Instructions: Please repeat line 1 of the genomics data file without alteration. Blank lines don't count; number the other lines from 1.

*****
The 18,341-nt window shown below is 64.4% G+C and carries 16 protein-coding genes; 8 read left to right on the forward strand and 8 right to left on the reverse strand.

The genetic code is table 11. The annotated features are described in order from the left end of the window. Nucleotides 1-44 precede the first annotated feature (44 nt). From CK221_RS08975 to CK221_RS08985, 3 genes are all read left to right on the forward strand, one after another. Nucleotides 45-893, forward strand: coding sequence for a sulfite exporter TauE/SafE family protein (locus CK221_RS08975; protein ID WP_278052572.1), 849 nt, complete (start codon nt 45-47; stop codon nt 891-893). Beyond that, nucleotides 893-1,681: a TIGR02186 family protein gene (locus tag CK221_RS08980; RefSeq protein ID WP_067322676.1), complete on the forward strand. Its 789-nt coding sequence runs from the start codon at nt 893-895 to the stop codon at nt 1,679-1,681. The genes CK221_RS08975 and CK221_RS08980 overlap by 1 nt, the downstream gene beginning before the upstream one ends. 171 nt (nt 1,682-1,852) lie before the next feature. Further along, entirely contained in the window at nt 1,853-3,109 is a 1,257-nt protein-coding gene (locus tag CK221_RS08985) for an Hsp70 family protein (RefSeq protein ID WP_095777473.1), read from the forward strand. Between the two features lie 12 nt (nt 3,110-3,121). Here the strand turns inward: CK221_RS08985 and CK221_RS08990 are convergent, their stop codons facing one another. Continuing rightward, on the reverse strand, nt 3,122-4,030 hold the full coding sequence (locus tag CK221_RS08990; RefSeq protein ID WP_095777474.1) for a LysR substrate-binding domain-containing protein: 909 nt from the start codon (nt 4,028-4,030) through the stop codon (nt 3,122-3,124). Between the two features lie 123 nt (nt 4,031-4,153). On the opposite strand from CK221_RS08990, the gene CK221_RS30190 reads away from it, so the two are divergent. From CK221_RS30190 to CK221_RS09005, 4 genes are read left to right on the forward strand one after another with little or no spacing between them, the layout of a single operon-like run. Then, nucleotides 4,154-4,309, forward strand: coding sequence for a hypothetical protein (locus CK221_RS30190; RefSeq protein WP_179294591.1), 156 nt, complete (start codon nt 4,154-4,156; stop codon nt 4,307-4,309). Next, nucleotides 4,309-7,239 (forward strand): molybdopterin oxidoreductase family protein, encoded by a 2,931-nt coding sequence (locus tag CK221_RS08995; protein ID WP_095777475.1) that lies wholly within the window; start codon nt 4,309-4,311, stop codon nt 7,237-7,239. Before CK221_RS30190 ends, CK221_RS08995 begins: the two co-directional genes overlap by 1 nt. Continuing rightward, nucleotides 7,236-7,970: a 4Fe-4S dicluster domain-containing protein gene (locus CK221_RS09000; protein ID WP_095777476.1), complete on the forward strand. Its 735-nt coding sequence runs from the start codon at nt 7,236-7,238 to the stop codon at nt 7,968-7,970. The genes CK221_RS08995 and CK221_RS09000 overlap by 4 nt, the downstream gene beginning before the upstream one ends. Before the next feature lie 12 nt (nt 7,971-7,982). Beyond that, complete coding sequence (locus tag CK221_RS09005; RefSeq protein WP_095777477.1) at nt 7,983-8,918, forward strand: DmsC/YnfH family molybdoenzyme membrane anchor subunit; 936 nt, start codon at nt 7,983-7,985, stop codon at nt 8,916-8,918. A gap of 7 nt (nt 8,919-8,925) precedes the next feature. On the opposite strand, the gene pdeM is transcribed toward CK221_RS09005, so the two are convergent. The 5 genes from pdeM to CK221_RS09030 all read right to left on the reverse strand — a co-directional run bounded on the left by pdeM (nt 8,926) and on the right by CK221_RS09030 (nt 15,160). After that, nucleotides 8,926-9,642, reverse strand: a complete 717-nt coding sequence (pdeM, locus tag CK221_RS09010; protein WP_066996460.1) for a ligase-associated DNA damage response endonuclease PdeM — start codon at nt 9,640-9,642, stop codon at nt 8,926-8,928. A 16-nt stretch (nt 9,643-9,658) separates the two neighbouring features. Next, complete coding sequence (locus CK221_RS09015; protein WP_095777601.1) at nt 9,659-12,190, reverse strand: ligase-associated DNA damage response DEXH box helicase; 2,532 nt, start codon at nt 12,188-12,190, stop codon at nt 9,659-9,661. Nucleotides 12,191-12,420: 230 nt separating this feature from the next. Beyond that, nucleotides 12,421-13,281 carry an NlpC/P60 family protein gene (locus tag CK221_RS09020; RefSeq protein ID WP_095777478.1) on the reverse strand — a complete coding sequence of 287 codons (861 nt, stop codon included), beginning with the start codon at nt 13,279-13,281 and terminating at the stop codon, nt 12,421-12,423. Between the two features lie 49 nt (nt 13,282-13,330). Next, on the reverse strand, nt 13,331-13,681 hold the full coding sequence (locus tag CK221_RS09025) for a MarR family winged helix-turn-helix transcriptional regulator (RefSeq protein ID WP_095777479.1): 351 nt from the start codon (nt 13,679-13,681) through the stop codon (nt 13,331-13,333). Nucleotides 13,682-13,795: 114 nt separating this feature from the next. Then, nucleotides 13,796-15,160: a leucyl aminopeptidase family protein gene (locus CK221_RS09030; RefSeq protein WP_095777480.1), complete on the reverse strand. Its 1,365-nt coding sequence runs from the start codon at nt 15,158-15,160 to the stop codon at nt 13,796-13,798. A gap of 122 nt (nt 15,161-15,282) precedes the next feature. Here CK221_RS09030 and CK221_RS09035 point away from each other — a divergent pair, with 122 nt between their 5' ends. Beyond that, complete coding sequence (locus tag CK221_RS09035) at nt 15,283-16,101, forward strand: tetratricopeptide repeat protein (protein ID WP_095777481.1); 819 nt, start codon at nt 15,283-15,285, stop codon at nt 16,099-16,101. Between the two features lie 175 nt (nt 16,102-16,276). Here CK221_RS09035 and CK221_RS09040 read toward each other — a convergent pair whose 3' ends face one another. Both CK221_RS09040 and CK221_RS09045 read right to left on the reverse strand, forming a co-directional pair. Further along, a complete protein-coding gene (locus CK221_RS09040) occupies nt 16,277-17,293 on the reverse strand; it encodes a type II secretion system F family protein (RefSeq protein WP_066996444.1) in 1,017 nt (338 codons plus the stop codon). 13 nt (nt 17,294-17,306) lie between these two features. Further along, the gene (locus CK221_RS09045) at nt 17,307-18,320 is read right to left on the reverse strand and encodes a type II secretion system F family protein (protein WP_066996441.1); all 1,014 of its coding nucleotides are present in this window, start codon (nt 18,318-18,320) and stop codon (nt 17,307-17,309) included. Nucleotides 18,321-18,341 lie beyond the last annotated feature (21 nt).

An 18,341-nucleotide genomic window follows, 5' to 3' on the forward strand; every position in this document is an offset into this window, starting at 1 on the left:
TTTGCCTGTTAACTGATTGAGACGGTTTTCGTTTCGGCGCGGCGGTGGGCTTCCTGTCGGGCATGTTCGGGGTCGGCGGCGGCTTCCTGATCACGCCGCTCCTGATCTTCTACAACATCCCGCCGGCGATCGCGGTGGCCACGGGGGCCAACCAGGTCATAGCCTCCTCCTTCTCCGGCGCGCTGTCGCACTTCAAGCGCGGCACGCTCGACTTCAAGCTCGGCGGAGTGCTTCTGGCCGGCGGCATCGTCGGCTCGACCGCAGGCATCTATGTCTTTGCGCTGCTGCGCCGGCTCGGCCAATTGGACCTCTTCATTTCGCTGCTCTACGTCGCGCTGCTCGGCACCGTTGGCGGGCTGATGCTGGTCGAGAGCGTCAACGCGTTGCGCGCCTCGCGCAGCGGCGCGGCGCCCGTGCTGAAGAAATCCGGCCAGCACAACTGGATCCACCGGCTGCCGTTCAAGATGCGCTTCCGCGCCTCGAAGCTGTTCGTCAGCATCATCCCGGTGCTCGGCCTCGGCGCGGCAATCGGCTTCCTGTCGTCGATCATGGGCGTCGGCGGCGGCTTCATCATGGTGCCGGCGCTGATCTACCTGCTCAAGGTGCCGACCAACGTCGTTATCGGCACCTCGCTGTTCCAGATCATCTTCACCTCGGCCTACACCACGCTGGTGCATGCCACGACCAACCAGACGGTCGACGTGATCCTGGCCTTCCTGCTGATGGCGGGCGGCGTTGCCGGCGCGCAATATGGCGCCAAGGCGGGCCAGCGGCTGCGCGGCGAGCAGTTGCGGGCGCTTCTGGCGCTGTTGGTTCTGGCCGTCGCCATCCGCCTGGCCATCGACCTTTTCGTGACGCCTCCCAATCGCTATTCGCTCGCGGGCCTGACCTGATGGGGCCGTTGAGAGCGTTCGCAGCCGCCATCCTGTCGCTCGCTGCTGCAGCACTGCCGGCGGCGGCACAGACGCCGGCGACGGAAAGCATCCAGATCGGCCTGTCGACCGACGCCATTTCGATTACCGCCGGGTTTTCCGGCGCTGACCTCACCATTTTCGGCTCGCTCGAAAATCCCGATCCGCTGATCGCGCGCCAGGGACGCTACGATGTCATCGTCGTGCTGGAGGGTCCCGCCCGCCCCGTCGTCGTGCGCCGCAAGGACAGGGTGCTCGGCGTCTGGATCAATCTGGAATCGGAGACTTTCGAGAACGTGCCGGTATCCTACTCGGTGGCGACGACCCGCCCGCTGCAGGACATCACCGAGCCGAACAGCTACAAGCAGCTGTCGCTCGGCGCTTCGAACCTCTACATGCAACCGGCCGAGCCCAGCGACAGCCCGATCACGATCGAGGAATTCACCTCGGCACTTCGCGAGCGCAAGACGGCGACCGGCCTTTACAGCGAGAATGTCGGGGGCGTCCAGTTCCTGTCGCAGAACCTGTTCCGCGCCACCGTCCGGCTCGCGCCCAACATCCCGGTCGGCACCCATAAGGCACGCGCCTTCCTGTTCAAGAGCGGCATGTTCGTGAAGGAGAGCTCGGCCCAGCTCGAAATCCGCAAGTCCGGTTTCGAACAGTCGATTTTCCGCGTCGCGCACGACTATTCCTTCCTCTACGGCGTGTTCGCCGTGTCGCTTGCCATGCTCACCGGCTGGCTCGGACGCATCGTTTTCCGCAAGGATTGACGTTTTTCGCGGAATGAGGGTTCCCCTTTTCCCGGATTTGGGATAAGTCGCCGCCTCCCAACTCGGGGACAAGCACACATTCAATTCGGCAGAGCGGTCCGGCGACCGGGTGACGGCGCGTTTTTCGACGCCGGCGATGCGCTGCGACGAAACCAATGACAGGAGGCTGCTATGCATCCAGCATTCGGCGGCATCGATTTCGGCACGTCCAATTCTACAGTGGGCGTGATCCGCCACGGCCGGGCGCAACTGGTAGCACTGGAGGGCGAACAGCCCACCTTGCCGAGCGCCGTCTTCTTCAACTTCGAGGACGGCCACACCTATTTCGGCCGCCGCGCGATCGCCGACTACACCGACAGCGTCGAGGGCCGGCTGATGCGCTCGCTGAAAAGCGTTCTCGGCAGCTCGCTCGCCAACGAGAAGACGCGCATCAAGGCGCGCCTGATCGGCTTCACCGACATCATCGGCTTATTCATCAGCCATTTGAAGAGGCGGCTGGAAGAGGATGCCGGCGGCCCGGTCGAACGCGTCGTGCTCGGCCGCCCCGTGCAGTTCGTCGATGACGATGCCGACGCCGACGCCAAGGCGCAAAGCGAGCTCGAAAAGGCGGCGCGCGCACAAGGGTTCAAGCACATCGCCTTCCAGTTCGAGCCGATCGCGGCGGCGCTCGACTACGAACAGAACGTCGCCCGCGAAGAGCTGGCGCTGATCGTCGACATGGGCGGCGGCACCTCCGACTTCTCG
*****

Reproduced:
The 18,341-nt window shown below is 64.4% G+C and carries 16 protein-coding genes; 8 read left to right on the forward strand and 8 right to left on the reverse strand.